This material was donated by Eleanor Babcock, a correspondent of Edgar Snow's, and was removed from the Mary Clark Dimond Papers in July 1985.
This material contains correspondence from Edgar Snow to Eleanor Babcock and concerns Snow family genealogy, a portrait of Samuel Snow given to Edgar Snow by Babcock, and the autobiography Snow was writing at the time. Also included is a photograph of Snow with his family.
This material was donated by Harry and Betty Price and was removed from the Mary Clark Dimond papers in July 1985. E. Grey Dimond donated an addition from Harry Price in April 1990.
These papers consist of a letter from Edgar Snow to Harry and Betty Price concerning the political climate in Japan in 1938. They also contain a page from Betty Price's diary from 1935, when the Prices visited Edgar and Helen "Peg" Snow in Beijing.
This material was donated by Howard Snow, brother of Edgar Snow, in August 1984. This material consists of correspondence, magazines, printed material, newsclips and photos. It includes correspondence from Lois Snow, Mildred Mackey, Mary Clark Dimond, and copies of letters from Howard Snow to various editors and discusses family matters, Edgar Snow's illness, trip to China in 1970 and disposition of his papers.
This material was donated by Dr. Henry Mitchell, Vice Chancellor for Academic Affairs and International Affairs at UMKC. He secured the material from the Epsteins via UMKC professor Dr. Robert Farnsworth in China in November 1984.
This collection contains one folder of copies of letters sent by Edgar Snow to Chinese journalist and author Israel Epstein and his wife Elsie Fairfax-Cholmeley. The letters discuss publications as well as Chinese and world affairs.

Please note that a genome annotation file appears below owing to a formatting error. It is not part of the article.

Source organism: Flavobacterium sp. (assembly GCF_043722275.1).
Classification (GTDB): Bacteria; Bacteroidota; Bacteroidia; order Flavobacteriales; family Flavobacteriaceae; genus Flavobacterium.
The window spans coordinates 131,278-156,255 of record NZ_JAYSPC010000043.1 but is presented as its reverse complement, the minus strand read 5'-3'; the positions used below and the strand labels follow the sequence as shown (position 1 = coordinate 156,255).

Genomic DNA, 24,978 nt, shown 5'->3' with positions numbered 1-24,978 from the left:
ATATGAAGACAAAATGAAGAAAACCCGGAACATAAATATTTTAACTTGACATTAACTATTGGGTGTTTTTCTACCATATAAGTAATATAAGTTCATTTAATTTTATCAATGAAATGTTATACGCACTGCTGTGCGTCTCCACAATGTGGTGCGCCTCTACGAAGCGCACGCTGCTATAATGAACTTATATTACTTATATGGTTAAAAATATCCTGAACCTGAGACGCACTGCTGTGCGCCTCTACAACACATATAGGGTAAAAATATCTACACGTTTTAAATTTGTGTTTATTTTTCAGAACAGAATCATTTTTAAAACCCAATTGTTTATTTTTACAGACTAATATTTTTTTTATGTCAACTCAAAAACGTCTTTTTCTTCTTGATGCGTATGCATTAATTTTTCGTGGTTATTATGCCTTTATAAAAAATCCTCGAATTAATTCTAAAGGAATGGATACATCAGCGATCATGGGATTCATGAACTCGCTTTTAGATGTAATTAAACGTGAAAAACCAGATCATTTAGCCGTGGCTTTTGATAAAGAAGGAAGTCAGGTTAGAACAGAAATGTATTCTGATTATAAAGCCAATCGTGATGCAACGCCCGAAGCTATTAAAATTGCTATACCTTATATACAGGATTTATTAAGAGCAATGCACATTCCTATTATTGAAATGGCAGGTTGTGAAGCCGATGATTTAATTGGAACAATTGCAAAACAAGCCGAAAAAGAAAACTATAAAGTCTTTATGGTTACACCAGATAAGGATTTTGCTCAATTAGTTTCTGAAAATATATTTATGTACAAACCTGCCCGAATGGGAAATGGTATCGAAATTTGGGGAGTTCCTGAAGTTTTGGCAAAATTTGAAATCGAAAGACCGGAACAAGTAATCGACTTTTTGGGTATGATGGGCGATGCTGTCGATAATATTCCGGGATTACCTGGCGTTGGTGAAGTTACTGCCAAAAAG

This material was donated by John Service to E. Grey Dimond in April 1987.
This material contains correspondence between John Service, of the Center for Chinese Studies at the University of California - Berkeley, and Edgar Snow and concerns Service's trip to China, the leadership struggles in China in the early 1970s, Snow's book Journey to the Beginning, and Snow's attempts to finish his last book.
This material was donated by John Snow, Edgar Snow's nephew, to Mary Clark Dimond and was removed from her papers in July 1985.
These three folders contain correspondence from Edgar Snow to his nephew John Snow and to Edgar Snow from a Senate subcommittee, as well as notes for a speech Edgar Snow delivered to the Council for World Affairs in Cleveland, Ohio on March 28, 1955.
This material was donated by Lois Wheeler Snow, widow of Edgar Snow, in April 1988.
The major portion of Lois Wheeler Snow's papers relate to the 1982 symposium held in China commemorating the tenth anniversary of Edgar Snow's death. It consists primarily of printed material.